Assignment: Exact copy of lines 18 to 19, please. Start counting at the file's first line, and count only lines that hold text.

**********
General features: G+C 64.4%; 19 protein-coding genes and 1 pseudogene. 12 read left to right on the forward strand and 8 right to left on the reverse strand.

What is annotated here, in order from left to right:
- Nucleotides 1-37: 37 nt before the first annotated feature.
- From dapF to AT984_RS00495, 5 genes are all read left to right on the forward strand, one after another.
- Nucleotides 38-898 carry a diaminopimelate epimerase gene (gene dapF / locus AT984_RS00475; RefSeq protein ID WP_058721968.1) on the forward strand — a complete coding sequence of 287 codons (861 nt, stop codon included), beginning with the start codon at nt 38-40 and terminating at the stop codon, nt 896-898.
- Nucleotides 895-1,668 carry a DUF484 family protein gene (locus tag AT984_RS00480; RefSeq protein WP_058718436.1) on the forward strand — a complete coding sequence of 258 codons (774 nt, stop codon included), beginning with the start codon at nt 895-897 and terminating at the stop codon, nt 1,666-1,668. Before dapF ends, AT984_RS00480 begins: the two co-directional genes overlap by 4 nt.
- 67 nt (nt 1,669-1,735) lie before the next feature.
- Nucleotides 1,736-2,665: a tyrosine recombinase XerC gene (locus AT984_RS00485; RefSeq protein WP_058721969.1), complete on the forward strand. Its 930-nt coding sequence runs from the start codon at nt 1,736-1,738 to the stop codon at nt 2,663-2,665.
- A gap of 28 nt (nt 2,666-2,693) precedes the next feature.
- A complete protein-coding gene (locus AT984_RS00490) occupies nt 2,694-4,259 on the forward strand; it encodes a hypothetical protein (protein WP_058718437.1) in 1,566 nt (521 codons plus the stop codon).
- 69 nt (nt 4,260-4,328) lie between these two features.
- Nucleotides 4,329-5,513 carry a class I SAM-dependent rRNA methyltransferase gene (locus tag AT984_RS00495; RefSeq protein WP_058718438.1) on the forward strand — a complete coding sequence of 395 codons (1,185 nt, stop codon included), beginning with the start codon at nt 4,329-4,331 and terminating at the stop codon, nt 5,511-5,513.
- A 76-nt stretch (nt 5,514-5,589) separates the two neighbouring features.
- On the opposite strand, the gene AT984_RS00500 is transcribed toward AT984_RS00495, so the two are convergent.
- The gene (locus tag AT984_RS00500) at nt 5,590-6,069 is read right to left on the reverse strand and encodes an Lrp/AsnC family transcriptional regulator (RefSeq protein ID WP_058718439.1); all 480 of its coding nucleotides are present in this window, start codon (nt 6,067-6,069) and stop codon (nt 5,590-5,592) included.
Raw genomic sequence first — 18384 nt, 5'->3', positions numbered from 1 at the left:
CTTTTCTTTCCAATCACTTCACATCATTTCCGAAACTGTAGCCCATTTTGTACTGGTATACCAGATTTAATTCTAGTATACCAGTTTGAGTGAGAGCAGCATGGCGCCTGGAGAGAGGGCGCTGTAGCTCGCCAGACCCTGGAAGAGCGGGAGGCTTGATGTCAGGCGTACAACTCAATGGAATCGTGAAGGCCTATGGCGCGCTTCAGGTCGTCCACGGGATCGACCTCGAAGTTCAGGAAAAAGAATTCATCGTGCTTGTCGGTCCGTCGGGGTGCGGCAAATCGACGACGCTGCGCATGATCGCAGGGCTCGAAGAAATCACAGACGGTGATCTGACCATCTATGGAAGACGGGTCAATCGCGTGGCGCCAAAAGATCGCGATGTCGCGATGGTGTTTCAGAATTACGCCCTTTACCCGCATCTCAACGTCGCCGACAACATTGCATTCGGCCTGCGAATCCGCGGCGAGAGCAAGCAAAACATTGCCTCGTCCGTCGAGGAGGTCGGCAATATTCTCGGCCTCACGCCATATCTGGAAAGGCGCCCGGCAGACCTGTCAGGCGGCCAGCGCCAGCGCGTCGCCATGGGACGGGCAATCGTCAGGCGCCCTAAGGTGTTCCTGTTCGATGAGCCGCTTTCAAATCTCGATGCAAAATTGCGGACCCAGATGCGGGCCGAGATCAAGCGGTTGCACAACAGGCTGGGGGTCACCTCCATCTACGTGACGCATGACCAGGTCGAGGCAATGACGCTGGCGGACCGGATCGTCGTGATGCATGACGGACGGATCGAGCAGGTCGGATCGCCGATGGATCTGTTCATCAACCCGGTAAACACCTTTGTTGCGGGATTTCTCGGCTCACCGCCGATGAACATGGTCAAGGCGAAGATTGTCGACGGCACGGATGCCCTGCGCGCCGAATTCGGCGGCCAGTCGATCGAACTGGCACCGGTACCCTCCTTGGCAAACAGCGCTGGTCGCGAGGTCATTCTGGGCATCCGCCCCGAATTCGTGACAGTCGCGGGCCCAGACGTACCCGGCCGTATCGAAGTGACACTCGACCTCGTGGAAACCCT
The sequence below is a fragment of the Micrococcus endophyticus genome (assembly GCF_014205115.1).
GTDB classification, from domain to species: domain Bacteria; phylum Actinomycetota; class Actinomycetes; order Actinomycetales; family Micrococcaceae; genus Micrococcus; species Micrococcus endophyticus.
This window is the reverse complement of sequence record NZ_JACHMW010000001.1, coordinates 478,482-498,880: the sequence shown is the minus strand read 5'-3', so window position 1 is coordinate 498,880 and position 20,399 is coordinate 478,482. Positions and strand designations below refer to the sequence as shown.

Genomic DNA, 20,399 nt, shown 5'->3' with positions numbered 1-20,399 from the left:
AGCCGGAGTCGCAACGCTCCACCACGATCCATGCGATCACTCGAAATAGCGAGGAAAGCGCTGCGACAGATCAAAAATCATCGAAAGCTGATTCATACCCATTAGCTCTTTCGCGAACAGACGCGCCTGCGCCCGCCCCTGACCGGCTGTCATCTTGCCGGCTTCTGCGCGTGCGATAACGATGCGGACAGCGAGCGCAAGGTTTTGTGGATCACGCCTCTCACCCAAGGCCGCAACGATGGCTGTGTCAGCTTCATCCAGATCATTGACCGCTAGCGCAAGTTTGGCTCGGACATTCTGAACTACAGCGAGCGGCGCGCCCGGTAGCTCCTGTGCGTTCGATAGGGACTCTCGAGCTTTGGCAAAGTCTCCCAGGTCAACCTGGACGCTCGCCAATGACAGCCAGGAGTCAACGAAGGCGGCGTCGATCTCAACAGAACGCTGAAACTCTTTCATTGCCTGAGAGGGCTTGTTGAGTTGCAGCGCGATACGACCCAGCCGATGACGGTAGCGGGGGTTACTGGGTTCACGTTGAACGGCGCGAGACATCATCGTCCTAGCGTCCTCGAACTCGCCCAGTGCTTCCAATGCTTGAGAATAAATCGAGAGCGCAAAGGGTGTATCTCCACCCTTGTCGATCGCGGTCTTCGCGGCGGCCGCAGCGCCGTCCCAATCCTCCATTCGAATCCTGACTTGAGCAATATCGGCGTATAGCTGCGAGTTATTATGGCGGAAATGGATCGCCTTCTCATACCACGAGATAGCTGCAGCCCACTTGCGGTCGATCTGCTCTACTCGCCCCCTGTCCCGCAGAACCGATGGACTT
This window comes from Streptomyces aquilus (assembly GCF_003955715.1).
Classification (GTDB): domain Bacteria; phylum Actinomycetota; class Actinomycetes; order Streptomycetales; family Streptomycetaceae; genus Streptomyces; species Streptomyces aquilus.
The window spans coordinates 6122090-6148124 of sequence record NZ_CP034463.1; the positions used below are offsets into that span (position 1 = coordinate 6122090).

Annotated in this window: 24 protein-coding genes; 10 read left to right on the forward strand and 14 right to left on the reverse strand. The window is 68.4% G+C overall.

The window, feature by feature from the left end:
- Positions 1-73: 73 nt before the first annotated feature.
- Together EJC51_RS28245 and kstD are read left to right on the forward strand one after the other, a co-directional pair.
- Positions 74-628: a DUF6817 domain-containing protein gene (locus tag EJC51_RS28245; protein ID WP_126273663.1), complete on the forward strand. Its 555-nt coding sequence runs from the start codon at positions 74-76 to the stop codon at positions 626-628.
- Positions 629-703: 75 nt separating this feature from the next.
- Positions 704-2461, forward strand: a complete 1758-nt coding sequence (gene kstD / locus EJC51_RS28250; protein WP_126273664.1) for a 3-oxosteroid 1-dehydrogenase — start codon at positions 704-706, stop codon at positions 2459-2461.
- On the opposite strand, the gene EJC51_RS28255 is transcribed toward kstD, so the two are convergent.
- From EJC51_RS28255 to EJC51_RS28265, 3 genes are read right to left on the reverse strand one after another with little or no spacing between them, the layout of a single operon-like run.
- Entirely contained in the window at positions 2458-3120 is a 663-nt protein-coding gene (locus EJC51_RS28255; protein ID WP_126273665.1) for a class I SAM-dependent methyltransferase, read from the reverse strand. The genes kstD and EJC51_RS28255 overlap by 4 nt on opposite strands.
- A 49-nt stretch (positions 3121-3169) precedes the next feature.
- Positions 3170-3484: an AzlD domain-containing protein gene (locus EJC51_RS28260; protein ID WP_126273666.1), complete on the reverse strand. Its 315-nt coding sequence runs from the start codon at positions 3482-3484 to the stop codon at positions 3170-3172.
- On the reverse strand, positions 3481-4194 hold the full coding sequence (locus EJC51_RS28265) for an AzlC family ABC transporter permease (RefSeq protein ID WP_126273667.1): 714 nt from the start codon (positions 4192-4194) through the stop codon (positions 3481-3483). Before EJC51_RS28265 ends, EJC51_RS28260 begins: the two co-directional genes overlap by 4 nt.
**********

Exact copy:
The sequence below is a fragment of the Micrococcus endophyticus genome (assembly GCF_014205115.1).
GTDB classification, from domain to species: domain Bacteria; phylum Actinomycetota; class Actinomycetes; order Actinomycetales; family Micrococcaceae; genus Micrococcus; species Micrococcus endophyticus.